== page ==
On June 16, 2010, the IRS's Frivolous Return Program sent a Form 3176C letter-also referred to as a frivolous filing letter-to Defendant's home address. (Gov. Ex. 108; Tr. 36-37, May 23, 2016 a.m.) The taxpayer identification number listed on the top of the form is Defendant's social security number, not the trust's EIN. (Gov. Ex. 108; Tr. 37, May 23, 2016 a.m.) The letter stated that the IRS deemed the trust's 2009 Form 1041 to be frivolous. (Gov. Ex. 108.) The IRS notified Defendant that if she did not file corrected tax returns with 30 days or if she submitted another frivolous response, she would be assessed a $5, 000 penalty per return. Id. Defendant did not submit a corrected return or pay the $5, 000. Instead, she stamped each page of the letter with the phrase "Accepted for value and returned for value by authorized representative, " signed it, and sent it back to the IRS.[2] (Gov. Ex. 108; Tr. 37-38, May 23, 2016 a.m.) Needless to say, the IRS did not consider this an acceptable response and assessed the $5, 000 penalty against Defendant. (Gov. Ex. 105; Tr. 36-38, May 23, 2016 a.m.) Ultimately, tax year 2009 is the one and only year that the "Cheryl Spear" or "Cheryl McCain" trust ever filed a Form 1041. (Gov. 110; Tr. 35, May 23, 2016 a.m.)

         In 2014, IRS criminal investigation agent Denis Umali began investigating Defendant. (Tr. 76-78, May 23, 2016 p.m.) He conducted in-person interviews with Defendant on June 17 and December 1, 2014, and phone interviews on July 8, 2014. (Tr. 85, 93-94, May 23, 2016 p.m.) During the first interview, Defendant admitted that the Form 1041 included her maiden name and address, but denied that it was her signature on the form or that she had seen the form before.[3] (Tr. 86, May 23, 2016 p.m.) She also could not recall obtaining the EIN listed on the form. (Tr. 87, May 23, 2016 p.m.) Defendant confirmed that she had never earned $405, 000, but claimed that she had received a tax refund of $75, 000 or $80, 000. Id.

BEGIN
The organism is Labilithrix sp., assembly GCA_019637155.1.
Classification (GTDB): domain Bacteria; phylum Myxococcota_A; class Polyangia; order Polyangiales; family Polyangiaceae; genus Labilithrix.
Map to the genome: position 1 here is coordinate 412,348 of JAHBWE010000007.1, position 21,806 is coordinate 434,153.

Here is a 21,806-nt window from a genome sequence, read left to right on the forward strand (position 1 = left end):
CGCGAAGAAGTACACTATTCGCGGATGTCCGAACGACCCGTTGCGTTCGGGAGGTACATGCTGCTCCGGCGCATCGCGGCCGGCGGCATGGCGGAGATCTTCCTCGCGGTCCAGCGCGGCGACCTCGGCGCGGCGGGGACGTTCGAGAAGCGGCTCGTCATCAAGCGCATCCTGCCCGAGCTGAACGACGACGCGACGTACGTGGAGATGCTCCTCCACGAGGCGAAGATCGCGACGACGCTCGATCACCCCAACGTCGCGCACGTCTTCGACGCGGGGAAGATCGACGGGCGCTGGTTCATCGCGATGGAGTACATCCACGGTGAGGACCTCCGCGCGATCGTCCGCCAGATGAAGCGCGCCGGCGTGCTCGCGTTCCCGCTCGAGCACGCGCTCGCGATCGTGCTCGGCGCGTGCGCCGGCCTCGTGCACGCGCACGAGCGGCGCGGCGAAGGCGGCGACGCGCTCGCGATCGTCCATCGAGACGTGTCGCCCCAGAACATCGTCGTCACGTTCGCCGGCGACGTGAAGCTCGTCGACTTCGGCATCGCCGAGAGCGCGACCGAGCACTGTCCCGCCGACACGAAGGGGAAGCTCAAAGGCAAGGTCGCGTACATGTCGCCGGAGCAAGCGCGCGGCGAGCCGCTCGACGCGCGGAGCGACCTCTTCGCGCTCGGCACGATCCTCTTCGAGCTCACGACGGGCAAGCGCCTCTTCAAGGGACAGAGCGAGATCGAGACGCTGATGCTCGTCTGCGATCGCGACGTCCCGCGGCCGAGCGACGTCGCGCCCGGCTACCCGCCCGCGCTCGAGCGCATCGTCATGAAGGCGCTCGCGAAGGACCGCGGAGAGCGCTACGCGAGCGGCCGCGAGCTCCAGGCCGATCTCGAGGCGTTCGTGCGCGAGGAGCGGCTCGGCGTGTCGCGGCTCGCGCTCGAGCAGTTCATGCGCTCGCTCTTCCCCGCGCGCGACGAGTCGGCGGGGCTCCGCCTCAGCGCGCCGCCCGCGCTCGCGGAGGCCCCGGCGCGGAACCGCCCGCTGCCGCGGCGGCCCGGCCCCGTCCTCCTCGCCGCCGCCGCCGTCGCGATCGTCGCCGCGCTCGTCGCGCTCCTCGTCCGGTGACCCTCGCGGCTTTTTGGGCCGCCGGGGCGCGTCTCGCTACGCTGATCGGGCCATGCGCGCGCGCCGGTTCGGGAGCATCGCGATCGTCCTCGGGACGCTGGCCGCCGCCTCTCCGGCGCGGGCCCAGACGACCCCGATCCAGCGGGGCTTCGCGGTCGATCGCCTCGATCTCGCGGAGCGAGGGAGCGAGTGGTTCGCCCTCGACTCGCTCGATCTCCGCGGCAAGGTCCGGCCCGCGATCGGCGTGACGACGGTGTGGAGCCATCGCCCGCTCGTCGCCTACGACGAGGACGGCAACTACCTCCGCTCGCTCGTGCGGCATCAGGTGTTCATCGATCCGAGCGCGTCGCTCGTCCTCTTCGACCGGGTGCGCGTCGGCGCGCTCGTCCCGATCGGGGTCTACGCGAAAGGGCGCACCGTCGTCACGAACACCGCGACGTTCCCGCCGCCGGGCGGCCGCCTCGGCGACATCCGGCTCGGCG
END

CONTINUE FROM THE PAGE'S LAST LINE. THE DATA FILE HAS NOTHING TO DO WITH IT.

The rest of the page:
Defendant told Agent Umali that she had heard "through word of mouth or through a flyer" about Saadiq Bey, a business accountant or tax preparer. (Tr. 88, 129, May 23, 2016 p.m.) "Bey" is a last name adopted by some followers of the Moorish Science Temple. (Tr. 120, May 23, 2016 p.m.) Defendant knew that Bey was associated with this group and mentioned this information to Agent Umali. (Tr. 129-30, May 23, 2016 p.m.) In 2009, Defendant met Bey at a Starbucks, and he offered to help her write off a loss from her tow truck business to receive a tax refund of $20, 000 or $30, 000. (Tr. 88-89, May 23, 2016 p.m.) Defendant claimed that this loss occurred because her business failed after she became injured, which occurred shortly after purchasing a tow truck for $80, 000 or $90, 000. Id. In fact, Michael Fresso, owner of Town and Country Motors, testified that he sold a used 2001 tow truck to Defendant in late-June 2007 for $20, 000 in cash. (Gov. Ex. 401; Tr. 68-72, May 23, 2016 a.m.) Defendant told Agent Umali that she signed "some sort of form that had profits or losses at the top" and provided Bey with information about her tow truck business. (Tr. 89, May 23, 2016 p.m.) Bey purportedly gave her an IRS phone number to check on the status of the refund. (Tr. 89-90, May 23, 2016 p.m.)

         Agent Umali then showed Defendant the $135, 000 refund check (Gov. Ex. 106), and she confirmed that she had signed this check. (Tr. 90, May 23, 2016 p.m.) Defendant stated that, in March 2010, Bey called her while she was living in Florida to say that he had her refund check in his hands. Id. Defendant believed that Bey "must have waited around for the mailman to deliver" the refund check because there was no one living at her address at the time and her mailbox is behind a locked front entry door. (Tr. 91, May 23, 2016 p.m.) Defendant said that she flew back to Chicago to meet Bey at Chase Bank, but could not recall opening a new trust account. (Tr. 93, May 23, 2016 p.m.) Agent Umali then showed her the form that she used to open the account (Gov. Ex. 303), and she confirmed that it was her signature on the form. (Tr. 93, May 23, 2016 p.m.) Defendant further stated that she made arrangements to pay Bey $20, 000 and another of his associates $15, 000, which she was supposed to do after the money from the refund check cleared. (Tr. 93-94, May 23, 2016 p.m.)

         On July 8, 2014, Agent Umali and Defendant spoke by phone. (Tr. 94, May 23, 2016 p.m.) On this call, Defendant indicated that she formed her tow truck business in 2008, but she never filed a tax return for the business. Id. She repeated that Bey had offered to help her with a tax write-off for losses that she had suffered from this business. Id. Defendant also "wonder[ed] aloud" to Agent Umali "if there was possibly ...